The last time we examined our DNA results was in 2014, about 5 years ago. (penetrating the past) We both have some interesting changes in our results!

For me, the Italian connection all but disappeared, which seems about right because I could never find one on the paper trail. Norway shows up solidly in about the right amount for my 3rd-great-grandfather, and Ireland as well, for his wife, my 3rd-great-grandmother. My father’s Slavic (Ukrainian) origins gained a larger percentage in my DNA. I’m intrigued with a new category, 3% Baltics (Estonia, Latvia, and Lithuania).

Interestingly, Tim also seems to be 2% Norway. But he’s a whopping 92% England, Wales, Scotland, Ireland and Northwestern Europe. And this analysis turns up absolutley no European Jewish ancestry, in spite of having a Jewish maternal grandfather. Still a mystery.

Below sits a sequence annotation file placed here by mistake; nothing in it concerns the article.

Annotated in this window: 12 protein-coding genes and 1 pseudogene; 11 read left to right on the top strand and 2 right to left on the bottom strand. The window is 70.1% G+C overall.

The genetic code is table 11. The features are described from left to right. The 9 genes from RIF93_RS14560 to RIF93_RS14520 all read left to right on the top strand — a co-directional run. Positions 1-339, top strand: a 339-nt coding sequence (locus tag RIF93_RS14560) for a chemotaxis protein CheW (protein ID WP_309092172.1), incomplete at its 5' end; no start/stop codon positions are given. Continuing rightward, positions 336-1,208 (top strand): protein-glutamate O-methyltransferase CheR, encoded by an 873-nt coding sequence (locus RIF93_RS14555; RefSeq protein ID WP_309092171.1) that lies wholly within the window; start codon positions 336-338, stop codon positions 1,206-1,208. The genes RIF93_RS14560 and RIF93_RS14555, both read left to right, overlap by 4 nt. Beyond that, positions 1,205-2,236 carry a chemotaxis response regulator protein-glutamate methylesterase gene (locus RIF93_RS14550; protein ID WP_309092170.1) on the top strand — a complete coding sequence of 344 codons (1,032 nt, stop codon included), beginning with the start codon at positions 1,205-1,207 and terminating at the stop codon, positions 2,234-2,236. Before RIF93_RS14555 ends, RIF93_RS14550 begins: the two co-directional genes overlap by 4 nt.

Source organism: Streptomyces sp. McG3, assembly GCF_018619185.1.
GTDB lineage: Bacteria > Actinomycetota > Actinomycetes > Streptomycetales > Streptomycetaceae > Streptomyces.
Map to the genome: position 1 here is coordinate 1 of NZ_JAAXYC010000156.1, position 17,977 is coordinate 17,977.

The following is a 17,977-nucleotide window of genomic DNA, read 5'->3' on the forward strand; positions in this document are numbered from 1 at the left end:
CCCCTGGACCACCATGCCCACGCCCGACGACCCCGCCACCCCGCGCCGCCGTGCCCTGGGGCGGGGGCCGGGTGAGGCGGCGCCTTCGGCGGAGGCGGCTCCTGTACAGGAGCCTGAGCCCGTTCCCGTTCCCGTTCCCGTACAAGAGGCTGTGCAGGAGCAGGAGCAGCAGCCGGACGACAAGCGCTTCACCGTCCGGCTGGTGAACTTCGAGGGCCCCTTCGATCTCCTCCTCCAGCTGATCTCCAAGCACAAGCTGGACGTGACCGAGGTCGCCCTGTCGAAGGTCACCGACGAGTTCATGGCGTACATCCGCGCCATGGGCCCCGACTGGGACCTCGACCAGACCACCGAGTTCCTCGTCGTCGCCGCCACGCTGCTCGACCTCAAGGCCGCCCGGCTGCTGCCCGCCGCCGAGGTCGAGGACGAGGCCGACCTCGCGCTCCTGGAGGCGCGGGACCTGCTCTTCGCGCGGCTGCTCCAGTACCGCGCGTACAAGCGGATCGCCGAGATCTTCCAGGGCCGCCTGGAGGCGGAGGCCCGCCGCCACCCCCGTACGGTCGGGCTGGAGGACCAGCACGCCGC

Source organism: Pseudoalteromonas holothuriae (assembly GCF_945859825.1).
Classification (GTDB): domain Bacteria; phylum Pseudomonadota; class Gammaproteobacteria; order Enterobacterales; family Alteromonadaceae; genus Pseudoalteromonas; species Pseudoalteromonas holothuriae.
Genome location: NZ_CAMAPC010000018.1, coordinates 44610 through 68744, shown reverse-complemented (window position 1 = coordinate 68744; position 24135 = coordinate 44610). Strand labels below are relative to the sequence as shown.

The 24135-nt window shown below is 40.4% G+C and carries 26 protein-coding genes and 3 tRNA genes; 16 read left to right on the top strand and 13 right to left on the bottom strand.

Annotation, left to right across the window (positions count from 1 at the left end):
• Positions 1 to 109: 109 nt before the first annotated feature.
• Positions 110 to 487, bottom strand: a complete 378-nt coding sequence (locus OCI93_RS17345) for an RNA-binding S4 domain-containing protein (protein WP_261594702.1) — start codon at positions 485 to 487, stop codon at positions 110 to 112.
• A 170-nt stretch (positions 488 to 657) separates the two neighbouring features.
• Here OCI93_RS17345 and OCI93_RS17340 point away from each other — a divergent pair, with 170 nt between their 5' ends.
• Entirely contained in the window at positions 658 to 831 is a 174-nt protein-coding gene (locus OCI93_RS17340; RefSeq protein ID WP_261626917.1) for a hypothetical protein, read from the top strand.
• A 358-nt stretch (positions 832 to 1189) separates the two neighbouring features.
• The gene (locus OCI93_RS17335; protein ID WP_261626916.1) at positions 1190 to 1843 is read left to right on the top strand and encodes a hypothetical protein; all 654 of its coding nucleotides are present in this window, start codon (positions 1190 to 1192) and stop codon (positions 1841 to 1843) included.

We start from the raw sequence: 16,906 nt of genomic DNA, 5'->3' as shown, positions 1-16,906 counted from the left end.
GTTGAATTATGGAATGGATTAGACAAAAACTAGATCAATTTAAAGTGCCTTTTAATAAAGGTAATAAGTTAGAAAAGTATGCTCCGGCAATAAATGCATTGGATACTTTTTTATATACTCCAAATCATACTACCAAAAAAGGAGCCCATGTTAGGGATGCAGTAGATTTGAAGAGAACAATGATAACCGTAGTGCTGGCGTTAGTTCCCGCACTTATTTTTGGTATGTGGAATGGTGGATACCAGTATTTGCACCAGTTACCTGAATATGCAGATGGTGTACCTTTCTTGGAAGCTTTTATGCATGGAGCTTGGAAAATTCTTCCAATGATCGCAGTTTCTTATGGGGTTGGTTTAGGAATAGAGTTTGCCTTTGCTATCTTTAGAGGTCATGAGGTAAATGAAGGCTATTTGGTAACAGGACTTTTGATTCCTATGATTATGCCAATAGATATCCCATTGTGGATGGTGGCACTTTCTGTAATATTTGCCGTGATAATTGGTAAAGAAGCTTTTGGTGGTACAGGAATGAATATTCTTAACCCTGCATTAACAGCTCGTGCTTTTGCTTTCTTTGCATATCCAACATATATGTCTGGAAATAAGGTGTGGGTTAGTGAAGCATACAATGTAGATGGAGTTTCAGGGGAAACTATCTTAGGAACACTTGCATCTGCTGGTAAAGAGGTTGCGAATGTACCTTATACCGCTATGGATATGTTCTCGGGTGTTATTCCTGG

So, on Christmas Eve, we were sitting around our table working on a jigsaw puzzle and listening to holiday music with my sister and brother-in-law. I had made the shuffling playlist for my iPod years ago and had included tunes from many traditions. When the Dreidel Song came on my sister asked Tim if his family had celebrated Hanukkah when he was a child. The answer was no, although his stepgrandmother often brought Jewish foods to the house during the holidays. And then, much to my astonishment, he mentioned that his maternal grandfather had converted to Judaism. What!?!

This definitely would explain the lack of European Jewish ancestry for Tim!

It never ceases to amaze me how memories are stirred up in the oddest ways. And how a non-genealogical question lead to a spontaneous answer containing an important clue, which led to the solving of a genetic conundrum.

It will be fun to see any future changes in our DNA analyses as the scientists fine-tune the estimates as their population samples continue to grow.